Audiometer: cad chuige a bhfuil an ionstraim leighis seo?

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Audiometer: cad chuige a bhfuil an ionstraim leighis seo?

The term audiometer, derived from the Latin audio (to hear) and from the Greek metron (measurement), represents a medical instrument used in audiometry to measure the hearing capacities of individuals. It is also called acoumeter.

What is an audiometer?

The audiometer allows hearing tests to be performed by specifying the audible limit of the sounds that can be perceived by human hearing under the conditions of the test. Its function is to detect and characterize hearing disorders in patients.

Why take a hearing test

Hearing is one of our senses the most “attacked” by the environment. Most of us today live in an increasingly noisy environment, whether on the streets, at work, at play, and even at home. Performing a regular hearing assessment is therefore particularly recommended, especially in babies, young children, or adolescents in whom the excessive use of headphones can have serious consequences. Check-ups allow hearing problems to be detected early and remedied as quickly as possible. In adults showing signs of hearing loss, check-ups help determine the nature of the deafness and the area concerned.

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Audiometers are made up of different elements:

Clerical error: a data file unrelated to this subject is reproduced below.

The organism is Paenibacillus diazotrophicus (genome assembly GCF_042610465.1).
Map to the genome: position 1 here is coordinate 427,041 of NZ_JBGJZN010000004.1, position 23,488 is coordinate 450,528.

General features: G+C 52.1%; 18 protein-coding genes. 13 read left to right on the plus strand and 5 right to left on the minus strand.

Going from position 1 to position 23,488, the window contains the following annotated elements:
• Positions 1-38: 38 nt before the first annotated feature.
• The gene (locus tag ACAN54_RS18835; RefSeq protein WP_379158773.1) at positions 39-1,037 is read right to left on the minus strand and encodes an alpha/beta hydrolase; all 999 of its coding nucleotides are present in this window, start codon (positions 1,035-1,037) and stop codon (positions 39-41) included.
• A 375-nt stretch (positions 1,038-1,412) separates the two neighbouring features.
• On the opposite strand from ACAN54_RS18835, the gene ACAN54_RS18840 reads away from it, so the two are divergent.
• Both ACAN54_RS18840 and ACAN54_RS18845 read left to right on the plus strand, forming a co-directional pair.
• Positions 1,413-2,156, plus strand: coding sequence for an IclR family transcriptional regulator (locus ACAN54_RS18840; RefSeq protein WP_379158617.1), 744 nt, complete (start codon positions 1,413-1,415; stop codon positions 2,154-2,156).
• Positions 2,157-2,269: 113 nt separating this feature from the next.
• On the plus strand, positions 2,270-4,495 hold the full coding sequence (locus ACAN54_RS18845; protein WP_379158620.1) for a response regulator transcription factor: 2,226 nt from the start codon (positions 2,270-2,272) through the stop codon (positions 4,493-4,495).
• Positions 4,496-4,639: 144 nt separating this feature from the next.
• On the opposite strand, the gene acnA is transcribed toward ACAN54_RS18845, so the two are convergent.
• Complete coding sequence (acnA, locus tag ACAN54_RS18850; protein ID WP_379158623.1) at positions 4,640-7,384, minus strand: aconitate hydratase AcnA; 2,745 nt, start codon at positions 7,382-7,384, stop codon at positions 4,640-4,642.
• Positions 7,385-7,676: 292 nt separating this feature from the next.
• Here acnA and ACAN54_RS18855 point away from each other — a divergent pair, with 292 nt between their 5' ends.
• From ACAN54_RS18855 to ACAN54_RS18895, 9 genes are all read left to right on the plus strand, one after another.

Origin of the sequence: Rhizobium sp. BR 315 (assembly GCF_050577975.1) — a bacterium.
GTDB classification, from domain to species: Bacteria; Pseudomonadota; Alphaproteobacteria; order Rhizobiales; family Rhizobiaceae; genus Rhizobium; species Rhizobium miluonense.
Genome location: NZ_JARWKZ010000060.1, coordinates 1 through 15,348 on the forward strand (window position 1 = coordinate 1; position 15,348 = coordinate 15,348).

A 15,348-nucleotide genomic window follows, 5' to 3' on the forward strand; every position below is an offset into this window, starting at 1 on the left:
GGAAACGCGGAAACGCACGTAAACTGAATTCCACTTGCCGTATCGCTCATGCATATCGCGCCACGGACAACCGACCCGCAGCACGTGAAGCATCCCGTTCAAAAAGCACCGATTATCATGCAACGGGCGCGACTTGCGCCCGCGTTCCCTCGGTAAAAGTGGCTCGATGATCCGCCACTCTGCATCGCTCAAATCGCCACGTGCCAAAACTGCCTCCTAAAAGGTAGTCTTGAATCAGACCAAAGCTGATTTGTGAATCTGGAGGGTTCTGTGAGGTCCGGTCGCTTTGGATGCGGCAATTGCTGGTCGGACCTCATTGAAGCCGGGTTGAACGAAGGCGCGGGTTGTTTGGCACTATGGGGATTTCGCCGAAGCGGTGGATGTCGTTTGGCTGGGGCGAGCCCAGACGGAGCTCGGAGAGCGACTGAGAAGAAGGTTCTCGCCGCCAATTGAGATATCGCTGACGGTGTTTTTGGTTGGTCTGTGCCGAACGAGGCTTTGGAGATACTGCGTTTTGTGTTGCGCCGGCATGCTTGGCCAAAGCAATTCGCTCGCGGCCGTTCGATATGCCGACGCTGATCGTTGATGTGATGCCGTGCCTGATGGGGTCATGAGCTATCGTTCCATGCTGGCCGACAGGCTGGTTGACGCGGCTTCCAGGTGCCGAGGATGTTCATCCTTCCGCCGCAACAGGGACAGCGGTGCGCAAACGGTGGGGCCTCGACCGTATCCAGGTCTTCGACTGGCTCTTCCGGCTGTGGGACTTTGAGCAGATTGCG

• a central unit controlled by the manipulator, which is used to send the various sounds to the patient and to record his responses in return;
  • a headset to be placed on the patient’s ears, each earpiece functioning independently;
  • a remote control entrusted to the patient to send the responses;
  • cables to connect the different elements together.
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Audiometers can be fixed or portable, manual or automatic controlled by a computer equipped with suitable software.

What is an audiometer used for?

The hearing test is a quick, painless and non-invasive examination. It is intended for adults as well as the elderly or children. It can be performed by an ENT specialist, an occupational doctor, a school doctor or a pediatrician.

Two types of measurement are performed: tonal audiometry and voice audiometry.

Tonal audiometry: hearing

The professional makes the patient hear several pure tones. Each sound is characterized by two parameters:

  • The frequency: it is the pitch of the sound. A low frequency corresponds to a low sound, then the more you increase the frequency, the higher the sound becomes;
  • Intensity: this is the volume of sound. The higher the intensity, the louder the sound.

For each sound tested, the hearing threshold is determined: it is the minimum intensity at which sound is perceived for a given frequency. A series of measurements are obtained which allow the curve of the audiogram to be drawn.

Speech audiometry: understanding

After the tone audiometry, the professional performs speech audiometry to determine to what extent hearing loss affects speech understanding. It is therefore not the perception of sounds that is evaluated this time, but the comprehension of words of 1 to 2 syllables which are diffused at different intensities. This test is used to assess the tairseach intuigtheachta words and draw the corresponding audiogram.

Reading the tonal audiogram

An audiogram is established for each ear. A series of measurements corresponding to the set of hearing thresholds determined for each sound makes it possible to draw a curve. This is shown on a graph, the horizontal axis of which corresponds to the frequencies and the vertical axis to the intensities.